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A quirky, hilarious and endearing mix of personal travel and a cycling adventure through the most turbulent and dramatic period of French history following Marie Antonette's failed escape from the guillotine.

Travel with Susie as she wobbles on her bike through Paris and Versailles, the battlefields of World War 1, the Champagne region and more.

In this unique travel memoir the reader can follow the author’s journey online through links to the websites of hotels, campsites, gardens, restaurants, historical places of interest, and even songs, that Susie encounters along her way.

In 3 weeks Susie and Terry cycle 500 miles in the little-explored Champagne region of northern France, dining sometimes in luxury and often on weird makeshift meals in their tent. Along the way there are traumas, epiphanies, occasional matrimonial disagreements and the odd glass of champagne. Keeping up appearances amongst the petite, chic French at some of Susie’s more luxurious stops creates some serious fashion moments, tempered, as always, by Susie’s good humor and resilience.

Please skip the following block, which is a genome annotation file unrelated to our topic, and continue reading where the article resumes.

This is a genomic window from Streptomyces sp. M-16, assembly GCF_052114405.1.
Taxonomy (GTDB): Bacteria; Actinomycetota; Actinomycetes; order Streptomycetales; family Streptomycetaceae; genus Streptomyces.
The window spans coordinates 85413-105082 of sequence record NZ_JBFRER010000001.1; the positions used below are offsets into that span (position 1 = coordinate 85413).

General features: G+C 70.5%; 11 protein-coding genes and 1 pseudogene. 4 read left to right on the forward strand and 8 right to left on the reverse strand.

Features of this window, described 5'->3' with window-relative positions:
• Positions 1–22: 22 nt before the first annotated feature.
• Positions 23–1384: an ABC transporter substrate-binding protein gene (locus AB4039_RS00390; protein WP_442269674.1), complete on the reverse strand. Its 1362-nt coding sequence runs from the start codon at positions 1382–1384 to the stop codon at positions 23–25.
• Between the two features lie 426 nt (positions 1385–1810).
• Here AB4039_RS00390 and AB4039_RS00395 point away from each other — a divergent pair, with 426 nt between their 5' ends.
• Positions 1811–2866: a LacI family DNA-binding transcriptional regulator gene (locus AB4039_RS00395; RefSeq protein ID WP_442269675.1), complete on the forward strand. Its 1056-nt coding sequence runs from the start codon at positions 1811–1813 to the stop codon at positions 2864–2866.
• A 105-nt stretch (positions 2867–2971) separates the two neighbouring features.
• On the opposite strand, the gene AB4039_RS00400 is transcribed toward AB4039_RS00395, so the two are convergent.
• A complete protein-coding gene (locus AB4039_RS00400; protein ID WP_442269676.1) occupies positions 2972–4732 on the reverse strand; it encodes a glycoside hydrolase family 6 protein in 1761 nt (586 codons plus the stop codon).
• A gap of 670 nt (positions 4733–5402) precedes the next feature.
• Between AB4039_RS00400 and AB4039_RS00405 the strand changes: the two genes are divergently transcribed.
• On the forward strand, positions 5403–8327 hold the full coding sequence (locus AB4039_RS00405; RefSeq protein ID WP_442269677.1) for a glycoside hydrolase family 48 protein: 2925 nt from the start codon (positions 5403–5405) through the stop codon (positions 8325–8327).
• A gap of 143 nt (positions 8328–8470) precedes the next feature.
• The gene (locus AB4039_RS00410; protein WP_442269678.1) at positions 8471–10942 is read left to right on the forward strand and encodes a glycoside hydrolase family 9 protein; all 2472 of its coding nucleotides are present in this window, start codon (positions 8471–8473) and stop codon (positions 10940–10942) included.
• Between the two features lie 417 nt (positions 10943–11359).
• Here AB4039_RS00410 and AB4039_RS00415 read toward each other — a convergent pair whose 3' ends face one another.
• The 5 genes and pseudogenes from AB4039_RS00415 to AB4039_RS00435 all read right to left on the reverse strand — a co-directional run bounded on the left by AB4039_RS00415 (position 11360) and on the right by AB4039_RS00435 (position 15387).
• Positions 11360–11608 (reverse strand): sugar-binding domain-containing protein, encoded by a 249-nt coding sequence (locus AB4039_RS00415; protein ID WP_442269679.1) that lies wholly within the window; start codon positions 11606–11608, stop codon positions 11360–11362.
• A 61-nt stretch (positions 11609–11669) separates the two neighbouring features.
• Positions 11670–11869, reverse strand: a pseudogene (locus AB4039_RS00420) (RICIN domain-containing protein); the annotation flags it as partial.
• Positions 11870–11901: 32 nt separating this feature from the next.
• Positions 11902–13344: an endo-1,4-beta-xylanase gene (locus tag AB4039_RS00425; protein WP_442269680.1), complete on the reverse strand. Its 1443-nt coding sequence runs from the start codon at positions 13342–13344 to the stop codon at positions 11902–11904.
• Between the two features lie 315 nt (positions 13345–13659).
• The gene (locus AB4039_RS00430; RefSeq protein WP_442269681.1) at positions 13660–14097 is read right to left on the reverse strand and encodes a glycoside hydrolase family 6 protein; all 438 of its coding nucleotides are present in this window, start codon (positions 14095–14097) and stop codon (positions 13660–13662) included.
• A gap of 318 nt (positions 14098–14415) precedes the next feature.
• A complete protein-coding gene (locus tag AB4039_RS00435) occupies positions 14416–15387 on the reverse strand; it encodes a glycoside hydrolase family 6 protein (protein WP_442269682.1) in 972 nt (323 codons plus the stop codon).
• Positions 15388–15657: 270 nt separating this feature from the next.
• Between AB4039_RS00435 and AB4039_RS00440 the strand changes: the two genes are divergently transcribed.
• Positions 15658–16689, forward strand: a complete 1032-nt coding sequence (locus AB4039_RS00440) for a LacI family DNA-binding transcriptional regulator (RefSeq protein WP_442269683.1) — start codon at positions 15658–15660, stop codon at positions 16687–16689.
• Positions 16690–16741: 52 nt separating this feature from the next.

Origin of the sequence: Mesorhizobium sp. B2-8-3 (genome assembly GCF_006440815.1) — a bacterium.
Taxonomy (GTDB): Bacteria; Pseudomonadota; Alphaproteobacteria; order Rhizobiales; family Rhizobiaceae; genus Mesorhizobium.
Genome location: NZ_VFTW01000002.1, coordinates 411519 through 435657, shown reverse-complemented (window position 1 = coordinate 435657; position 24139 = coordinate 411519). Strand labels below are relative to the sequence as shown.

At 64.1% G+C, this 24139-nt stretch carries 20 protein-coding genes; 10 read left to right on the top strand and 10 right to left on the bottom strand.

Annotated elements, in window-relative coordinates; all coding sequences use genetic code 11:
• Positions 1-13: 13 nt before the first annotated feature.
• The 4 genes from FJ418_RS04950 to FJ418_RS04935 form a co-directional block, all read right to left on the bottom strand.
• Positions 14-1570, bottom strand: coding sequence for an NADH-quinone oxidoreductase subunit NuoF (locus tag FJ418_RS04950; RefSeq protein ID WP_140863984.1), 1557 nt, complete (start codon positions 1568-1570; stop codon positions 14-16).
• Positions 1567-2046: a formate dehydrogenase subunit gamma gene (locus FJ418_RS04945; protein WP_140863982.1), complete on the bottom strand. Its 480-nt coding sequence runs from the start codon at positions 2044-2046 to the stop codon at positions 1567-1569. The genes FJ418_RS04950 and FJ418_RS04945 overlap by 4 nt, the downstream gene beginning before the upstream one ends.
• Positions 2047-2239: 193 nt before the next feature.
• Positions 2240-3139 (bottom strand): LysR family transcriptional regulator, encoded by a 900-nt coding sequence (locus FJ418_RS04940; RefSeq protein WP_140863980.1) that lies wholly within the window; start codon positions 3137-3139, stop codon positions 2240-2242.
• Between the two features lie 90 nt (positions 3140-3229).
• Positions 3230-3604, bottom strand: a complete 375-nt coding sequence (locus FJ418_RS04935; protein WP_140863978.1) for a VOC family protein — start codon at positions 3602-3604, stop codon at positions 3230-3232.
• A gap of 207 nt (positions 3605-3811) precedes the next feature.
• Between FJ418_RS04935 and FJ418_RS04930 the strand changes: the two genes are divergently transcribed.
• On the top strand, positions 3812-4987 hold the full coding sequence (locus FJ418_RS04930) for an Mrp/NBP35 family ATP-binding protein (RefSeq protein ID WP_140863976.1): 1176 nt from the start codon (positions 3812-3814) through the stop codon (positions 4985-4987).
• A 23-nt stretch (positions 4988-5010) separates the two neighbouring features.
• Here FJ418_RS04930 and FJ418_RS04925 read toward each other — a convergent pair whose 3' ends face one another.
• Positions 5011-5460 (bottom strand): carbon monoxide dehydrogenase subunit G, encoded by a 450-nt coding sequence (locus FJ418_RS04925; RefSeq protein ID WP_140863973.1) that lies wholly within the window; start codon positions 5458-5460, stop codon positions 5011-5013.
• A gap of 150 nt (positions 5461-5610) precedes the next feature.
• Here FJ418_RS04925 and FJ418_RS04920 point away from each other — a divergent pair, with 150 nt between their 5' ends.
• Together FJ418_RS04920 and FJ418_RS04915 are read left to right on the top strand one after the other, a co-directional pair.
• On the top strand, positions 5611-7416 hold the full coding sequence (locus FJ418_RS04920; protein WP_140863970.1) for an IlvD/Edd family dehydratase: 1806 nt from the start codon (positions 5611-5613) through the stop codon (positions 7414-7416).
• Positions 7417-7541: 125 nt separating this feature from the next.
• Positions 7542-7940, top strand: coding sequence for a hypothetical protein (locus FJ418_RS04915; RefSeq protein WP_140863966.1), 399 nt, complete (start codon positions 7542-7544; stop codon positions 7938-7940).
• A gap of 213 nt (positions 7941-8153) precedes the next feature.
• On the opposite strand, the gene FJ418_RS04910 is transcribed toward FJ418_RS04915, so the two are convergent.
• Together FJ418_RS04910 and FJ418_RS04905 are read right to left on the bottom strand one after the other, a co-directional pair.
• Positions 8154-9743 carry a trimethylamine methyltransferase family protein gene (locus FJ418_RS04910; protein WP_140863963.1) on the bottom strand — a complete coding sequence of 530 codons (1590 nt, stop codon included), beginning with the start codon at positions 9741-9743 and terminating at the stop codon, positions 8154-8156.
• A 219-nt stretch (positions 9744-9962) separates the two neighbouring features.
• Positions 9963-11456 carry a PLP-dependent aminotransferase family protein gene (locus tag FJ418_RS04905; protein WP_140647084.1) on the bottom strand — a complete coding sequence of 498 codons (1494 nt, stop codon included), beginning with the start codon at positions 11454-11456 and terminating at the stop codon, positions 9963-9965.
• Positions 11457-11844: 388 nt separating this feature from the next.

Alongside her energetic and resourceful husband (when he’s not zooming on ahead), Susie follows the identical route taken by Marie Antoinette and Louis XVI when they tried to escape from the Revolution, and their journey back to their executions. After a hair-raising journey through Paris that nearly ends in her own execution by traffic, Susie finds an area of calm waterways and tranquil countryside bursting with history. Idyllic territory for cyclists. Her route takes her from Versailles to the vineyards and champagne cellars of Epernay and Reims then through the Marne valley, the scene of unimaginable horror and devastation during World War 1.

Susie has already walked across France 900km solo from La Rochelle to Geneva (Best Foot Forward) and driven the entire circumference of France (Travels With Tinkerbelle), but cyclist she is not. By suggesting an electric bicycle to get her through the worst of the uphill slogs, her husband persuades her that a cycling holiday travelling on 2 wheels is by far the best way to see the virtually undocumented part of France they plan to explore. And so their cycling holiday begins, and, with not a few mishaps and misgivings, it turns out.

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